Railroads began phasing the chemicals out of their shops in the early 1990s.
CSX has both won and lost jury verdicts in chemical exposure cases that have gone to trial. It has argued that its workers' problems could be explained by other factors, such as drinking alcohol, side effects from prescribed medication, or illnesses such as depression or diabetes.
Gary Sease, a spokesman for CSX, said the company continues to believe there is no credible and conclusive scientific basis to support claims that solvent exposure harmed company workers.
Joe Satterley, a Louisville attorney who represents railroad workers, said he's aware of at least 100 pending lawsuits in Kentucky and elsewhere that were filed in the last few years.
The study, he said, "substantiates everything we've been saying all along."
Brain images compared
The findings of eight researchers were published in June in the Journal of Occupational and Environmental Medicine. They are based on comparing images of the brains of 31 railroad workers who were exposed to solvents over a period of at least 10 years to 31 people who were not.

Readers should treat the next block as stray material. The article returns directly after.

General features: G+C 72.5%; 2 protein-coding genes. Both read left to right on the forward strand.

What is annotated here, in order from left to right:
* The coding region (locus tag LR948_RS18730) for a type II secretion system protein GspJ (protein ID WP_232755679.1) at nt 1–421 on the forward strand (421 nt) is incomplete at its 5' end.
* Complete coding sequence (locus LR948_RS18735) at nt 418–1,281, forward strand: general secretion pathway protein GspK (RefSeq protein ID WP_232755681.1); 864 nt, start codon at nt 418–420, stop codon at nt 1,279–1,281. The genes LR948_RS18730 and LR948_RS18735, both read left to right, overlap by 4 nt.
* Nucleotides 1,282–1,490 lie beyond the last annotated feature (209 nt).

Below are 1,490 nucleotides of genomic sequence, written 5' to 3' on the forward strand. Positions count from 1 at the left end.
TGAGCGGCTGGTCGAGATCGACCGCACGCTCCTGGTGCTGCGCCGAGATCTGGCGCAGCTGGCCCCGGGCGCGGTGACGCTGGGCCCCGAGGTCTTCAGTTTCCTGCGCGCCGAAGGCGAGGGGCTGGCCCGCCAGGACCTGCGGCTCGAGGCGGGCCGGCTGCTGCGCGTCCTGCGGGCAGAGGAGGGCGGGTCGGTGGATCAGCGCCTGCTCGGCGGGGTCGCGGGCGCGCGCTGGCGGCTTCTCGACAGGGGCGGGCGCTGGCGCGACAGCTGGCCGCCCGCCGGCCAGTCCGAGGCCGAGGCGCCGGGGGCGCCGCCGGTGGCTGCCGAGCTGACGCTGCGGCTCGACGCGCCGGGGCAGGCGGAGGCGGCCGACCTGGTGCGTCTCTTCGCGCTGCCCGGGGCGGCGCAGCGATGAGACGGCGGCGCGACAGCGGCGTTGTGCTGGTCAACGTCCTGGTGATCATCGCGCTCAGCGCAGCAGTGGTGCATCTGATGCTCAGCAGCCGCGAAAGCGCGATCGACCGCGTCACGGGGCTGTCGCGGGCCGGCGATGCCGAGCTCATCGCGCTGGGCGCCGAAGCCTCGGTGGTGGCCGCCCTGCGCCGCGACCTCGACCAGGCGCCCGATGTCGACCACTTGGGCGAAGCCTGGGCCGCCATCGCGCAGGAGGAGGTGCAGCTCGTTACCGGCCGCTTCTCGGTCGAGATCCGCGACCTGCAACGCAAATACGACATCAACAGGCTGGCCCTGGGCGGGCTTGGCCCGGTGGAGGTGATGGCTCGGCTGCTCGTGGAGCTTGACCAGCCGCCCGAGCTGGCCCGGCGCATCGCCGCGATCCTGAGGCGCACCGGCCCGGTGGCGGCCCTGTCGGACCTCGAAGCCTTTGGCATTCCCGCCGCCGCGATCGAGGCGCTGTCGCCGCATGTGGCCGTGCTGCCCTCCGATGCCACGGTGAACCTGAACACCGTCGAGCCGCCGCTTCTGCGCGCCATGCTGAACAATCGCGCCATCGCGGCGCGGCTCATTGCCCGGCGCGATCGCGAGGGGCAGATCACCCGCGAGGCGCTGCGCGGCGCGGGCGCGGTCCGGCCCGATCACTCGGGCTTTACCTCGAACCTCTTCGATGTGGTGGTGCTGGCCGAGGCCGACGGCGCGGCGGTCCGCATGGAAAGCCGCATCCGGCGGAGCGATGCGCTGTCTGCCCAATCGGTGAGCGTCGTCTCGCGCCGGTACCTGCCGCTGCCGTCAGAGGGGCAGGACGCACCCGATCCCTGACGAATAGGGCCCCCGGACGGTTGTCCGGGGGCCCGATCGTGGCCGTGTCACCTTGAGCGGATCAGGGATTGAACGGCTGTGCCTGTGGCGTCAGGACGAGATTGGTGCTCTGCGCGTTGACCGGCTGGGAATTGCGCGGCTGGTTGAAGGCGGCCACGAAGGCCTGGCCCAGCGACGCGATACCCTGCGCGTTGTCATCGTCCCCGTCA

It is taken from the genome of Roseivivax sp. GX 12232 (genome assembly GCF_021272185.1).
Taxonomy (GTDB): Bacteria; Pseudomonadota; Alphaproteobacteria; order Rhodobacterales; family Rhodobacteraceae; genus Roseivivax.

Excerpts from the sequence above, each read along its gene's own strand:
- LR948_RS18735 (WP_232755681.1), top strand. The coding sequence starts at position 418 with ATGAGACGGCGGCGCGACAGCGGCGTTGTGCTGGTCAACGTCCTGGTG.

Any workers involved in pending litigation with the railroad were excluded, as were those with current substance abuse, a history of serious medical illness, or a diagnosis of mental illness before solvent exposure, Haut said. The researchers also factored out potential effects from high blood pressure and diabetes, which can cause the brain to shrink.
With funding from the National Institute for Occupational Safety and Health, the researchers found that the size of the corpus callosum -- a bridge between the left and right hemispheres of the brain that allows communication between the sides -- was significantly smaller in the railroad workers.
And the part most affected, they found, was the genu, a section of the corpus callosum that connects the frontal lobes, which are associated with decision making, problem solving and emotions.
The researchers also concluded that psychiatric conditions, such as depression, could not have caused the physical changes in workers' brains.
As another part of the study, the researchers are analyzing images that compare brain function while participants take certain mental tests.
Haut said the research will help professionals better understand the medical problems of people in other industries exposed to solvents.
Dr. Alan Ducatman, a co-author of the study and chair of the department of community medicine at West Virginia University's medical school, has diagnosed more than 100 railroad workers with the illness. He said there are also implications for anyone who is a heavy drinker of alcohol, which is also considered a solvent.
"For all of the intoxicants, the problem ... is knowing the threshold before safety is breached," he said.
Tuesday, September 5, 2006